Should I Be Concerned about Asbestos in Cement?

Should I Be Concerned about Asbestos in Cement?

In the 20th century, when asbestos was one of the most valuable materials around, the usage of which thousands of successful American business models were designed, all industries with a powerful role in society were incorporating the toxic mineral into their products, including mixing it in the composition of cement.

Extremely desirable for its high resistance to heat and for its insulator qualities, asbestos would make up about 15% of the final cement compound. When it comes to asbestos cement, it is difficult to identify the fibers, as they are uniformly scattered at the time of the cement production, leading to them being undetectable at the end of the process of cement-making. An unfortunate consequence of this is that when enough time has passed and erosion has been naturally breaking down the hardened aggregate, dangerous asbestos fibers are, nevertheless, released into the air transforming the entire area into a health hazard. It is only by professional intervention and evaluation that the presence or lack of asbestos in a material, such as cement, can be correctly discerned.

Asbestos Cement Products

Asbestos cement and products derived from the treacherous mixture were at the peak of their fame by the middle of the 1900s, especially in the cases of work done on piping, roofing materials and many other construction-related supplies. The fact that asbestos cement was strong but also flexible and with a lifespan extended to approximately 70 years determined its integration into a variety of products, such as:

  • Cement flooring
  • Cement roofing
  • Cement sheets
  • Chimney flues
  • Drain pipes
  • Foundation cement
  • Heat shields
  • Water tanks

Reports show that in the majority of the cases cement manufacturers used a type of asbestos called chrysotile, which is the most well-known form of asbestos, but following in second place is crocidolite, which is categorized as being the most life-threatening of them all. It is not just first-hand exposure that should be taken into consideration but also a secondhand kind of vulnerability, targeting the families of those carrying the fibers on their work clothes in spaces their loved one would be at risk of inhaling them. Asbestos is a very dangerous mineral, and if found inside the house, it should be removed as soon as possible. The best way to do so is to contact professional workers who specialize in asbestos removal. If, however, you would prefer to do it yourself, you can check out our Asbestos Removal page to find out how you can safely do so.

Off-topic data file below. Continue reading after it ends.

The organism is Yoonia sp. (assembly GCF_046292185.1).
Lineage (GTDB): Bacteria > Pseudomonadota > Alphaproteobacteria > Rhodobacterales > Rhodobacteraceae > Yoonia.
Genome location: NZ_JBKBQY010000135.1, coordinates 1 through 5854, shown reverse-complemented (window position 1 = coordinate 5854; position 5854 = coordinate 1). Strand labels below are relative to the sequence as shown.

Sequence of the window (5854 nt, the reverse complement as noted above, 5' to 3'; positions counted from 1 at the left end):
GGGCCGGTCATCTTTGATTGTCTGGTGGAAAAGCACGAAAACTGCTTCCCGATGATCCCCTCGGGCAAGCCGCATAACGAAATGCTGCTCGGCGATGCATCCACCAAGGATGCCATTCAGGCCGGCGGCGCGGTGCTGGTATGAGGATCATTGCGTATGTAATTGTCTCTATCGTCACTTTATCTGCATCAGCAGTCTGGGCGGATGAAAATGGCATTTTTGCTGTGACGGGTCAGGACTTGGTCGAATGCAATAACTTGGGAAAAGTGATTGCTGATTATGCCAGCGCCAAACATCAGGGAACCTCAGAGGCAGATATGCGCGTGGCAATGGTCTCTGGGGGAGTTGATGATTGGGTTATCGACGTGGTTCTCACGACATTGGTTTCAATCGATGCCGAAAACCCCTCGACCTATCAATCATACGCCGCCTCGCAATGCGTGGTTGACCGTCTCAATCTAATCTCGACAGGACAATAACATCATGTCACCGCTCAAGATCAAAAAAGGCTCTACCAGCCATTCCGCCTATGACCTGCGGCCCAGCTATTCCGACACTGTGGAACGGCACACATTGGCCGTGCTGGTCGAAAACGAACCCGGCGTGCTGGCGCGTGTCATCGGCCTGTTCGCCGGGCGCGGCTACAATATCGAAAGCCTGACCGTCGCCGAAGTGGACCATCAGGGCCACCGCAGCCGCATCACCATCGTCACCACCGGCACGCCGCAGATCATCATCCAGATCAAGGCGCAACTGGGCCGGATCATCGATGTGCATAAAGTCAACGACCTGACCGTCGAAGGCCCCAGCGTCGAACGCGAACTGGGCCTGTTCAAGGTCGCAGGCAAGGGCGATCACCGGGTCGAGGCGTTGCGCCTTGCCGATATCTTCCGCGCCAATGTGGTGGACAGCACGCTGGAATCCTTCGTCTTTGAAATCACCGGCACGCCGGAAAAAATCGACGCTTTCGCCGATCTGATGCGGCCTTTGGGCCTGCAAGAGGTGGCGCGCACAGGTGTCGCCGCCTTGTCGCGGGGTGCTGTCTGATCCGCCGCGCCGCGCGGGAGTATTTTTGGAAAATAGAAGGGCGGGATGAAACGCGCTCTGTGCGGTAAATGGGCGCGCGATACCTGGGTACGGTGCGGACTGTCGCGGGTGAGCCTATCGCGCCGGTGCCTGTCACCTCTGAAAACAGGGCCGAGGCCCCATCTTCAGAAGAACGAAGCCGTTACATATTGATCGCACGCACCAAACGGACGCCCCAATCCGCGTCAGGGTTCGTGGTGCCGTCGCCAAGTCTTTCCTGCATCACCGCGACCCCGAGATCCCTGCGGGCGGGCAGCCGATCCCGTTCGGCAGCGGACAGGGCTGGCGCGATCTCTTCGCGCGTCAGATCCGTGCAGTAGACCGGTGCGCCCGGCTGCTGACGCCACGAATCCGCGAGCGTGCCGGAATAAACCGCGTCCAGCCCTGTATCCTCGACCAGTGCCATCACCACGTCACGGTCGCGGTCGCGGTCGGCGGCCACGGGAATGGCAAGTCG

Asbestos Cement Exposure

Generally, it could be argued that asbestos cement, as long as it is intact and in good condition, does not represent an active danger for those in its proximity. The risks appear when the material or the objects made out of it deteriorate and crumble, making it easier to be inhaled. People who mostly encounter such situations are:

Unfortunately, there were very few individuals aware of the health dangers associated with exposure to asbestos, which means that protective measures and equipment were almost never a matter of discussion. Most of the people that have worked with asbestos were unaware of the risks of doing so and, therefore, robbed of the chance to opt out of the job or at least take the necessary precautions.

Why Should I Test Products in My Home for Asbestos?

It is often impossible to tell whether asbestos is embedded in a material, as the fibers are too small to be observed with the naked eye. Exposure to asbestos is responsible for serious respiratory conditions, so thorough testing is required to ensure your home is asbestos-free.